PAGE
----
restart the network service:

service networking restart

When I give the above command I get something like

stop: Unknown instance:
networking stop/waiting

I would like to know if the network services has restarted or is it showing some errors. if it is an error how to rectify it?

  • @DavidFoerster this post has been nearly 3x times as that one, and the answers there seem to be of similar quality, so why close this one instead of that?
    – muru
    Oct 25, 2017 at 3:46
  • @muru: All the answers given here also exist on the linked question. We could also merge the questions which is what I requested through a mod flag. Oct 25, 2017 at 9:32

2 Answers 2


After editing /etc/network/interfaces, the usual way to get the system to re-read the file and use the changes is to do:

sudo ifdown wlan0 && sudo ifup wlan0

Of course, substitute the relevant interface if it's not wlan0.

I assume Network Manager is not present on this system. If it is, you are better off to make your changes there rather than /etc/network/interfaces.

  • If within a local network managed by a firewall like shorewall, then most likely your network cards, eth0 and eth1, will have internal ip addresses, so will look something like: sudo ifdown eth0 && sudo ifup eth0 Jul 14, 2014 at 22:32
  • NetworkManager isn't always could help. I.e. for unknown reasons my NetworkManager just ignores even a network existence(a network doesn't react on any change in the NetworkManager). Also I had a negative experience with NetworkManager in the fact that if a network was broken(relatively often thing in the case of my ISP), it doesn't even tell a reason. When I am configure manually I at least know that I can peek at a log file.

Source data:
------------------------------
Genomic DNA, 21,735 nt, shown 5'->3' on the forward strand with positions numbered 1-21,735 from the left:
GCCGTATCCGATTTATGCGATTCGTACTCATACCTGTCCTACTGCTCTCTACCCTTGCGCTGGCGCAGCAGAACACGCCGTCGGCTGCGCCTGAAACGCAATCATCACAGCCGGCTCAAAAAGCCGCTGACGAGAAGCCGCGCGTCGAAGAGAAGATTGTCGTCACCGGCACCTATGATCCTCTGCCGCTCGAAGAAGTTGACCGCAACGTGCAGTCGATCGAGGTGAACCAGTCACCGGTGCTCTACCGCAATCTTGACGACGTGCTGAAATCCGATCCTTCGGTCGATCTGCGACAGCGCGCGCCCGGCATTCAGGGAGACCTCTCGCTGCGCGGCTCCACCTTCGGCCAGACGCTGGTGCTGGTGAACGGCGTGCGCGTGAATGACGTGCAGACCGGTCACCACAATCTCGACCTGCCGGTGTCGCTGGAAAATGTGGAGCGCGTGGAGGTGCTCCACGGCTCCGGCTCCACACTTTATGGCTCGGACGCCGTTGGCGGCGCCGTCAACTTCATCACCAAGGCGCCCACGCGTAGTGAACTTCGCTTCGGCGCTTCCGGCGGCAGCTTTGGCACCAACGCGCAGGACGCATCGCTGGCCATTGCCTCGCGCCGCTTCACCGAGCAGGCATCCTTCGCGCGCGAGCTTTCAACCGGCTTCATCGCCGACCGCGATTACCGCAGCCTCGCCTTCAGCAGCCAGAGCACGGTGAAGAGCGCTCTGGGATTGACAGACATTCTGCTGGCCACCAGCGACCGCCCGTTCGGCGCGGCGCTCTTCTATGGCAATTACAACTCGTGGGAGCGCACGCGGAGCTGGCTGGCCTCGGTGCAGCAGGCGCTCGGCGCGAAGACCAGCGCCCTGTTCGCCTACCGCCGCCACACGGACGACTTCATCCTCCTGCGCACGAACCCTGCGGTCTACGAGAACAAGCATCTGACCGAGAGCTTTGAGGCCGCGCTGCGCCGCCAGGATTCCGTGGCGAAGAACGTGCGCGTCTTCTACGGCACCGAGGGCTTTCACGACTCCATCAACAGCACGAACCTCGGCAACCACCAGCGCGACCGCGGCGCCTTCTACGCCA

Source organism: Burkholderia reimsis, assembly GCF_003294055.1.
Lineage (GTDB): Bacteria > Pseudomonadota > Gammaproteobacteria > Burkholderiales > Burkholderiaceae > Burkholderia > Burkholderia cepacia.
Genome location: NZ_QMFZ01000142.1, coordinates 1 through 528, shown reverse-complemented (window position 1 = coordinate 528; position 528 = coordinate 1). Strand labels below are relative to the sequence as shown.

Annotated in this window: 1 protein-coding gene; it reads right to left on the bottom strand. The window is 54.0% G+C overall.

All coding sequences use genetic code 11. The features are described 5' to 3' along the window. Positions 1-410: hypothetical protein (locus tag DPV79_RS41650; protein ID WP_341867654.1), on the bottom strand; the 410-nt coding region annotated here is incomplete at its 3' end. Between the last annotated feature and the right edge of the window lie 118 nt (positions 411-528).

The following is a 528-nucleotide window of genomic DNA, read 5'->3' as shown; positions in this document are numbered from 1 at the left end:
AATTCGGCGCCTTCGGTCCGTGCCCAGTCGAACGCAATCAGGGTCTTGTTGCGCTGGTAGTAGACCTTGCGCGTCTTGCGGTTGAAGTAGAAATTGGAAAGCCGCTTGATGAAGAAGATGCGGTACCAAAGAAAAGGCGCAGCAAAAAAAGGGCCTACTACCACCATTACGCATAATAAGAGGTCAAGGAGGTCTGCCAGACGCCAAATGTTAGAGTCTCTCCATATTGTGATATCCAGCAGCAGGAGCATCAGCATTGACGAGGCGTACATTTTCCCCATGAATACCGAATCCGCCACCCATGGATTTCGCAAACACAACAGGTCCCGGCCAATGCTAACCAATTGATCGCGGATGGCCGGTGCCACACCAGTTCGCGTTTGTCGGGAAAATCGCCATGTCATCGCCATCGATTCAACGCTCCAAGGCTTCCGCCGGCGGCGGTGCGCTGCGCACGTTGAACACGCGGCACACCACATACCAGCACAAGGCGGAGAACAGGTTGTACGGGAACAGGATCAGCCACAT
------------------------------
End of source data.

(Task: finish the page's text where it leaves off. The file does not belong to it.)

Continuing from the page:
– Hi-Angel
    Aug 31, 2014 at 7:59
  • 2
    sudo ifdown eth0 && sudo ifup eth0 /etc/network ifdown: interface eth0 not configured RTNETLINK answers: File exists Failed to bring up eth0. Jun 29, 2017 at 8:28
  • 1
    @DavidOkwii Please start your own new question and include your details.
    – chili555
    Jun 29, 2017 at 13:42
  • 1
    @Timo In 20.04 the /etc/network/interfaces process is deprecated in favor of netplan. Please see the templates here: /usr/share/doc/netplan/examples If you need further guidance, please post your own new question.
    – chili555
    Jun 8, 2021 at 13:09

Please be aware that starting with Ubuntu Server 16.04, you need to use the ip command to flush the interface address before restarting networking, otherwise changes in the interfaces file will not take effect.

IMPORTANT: If you are doing this through an SSH connection, it's important that you chain the commands together as shown below, because you may lose the connection to the server immediately after you flush the network interface.

sudo ip addr flush interface-name && sudo systemctl restart networking


  • In Ubuntu 20.04 it seems that it should now be sudo ip addr flush $ifname && sudo systemctl restart network-manager.service Dec 16, 2021 at 23:17

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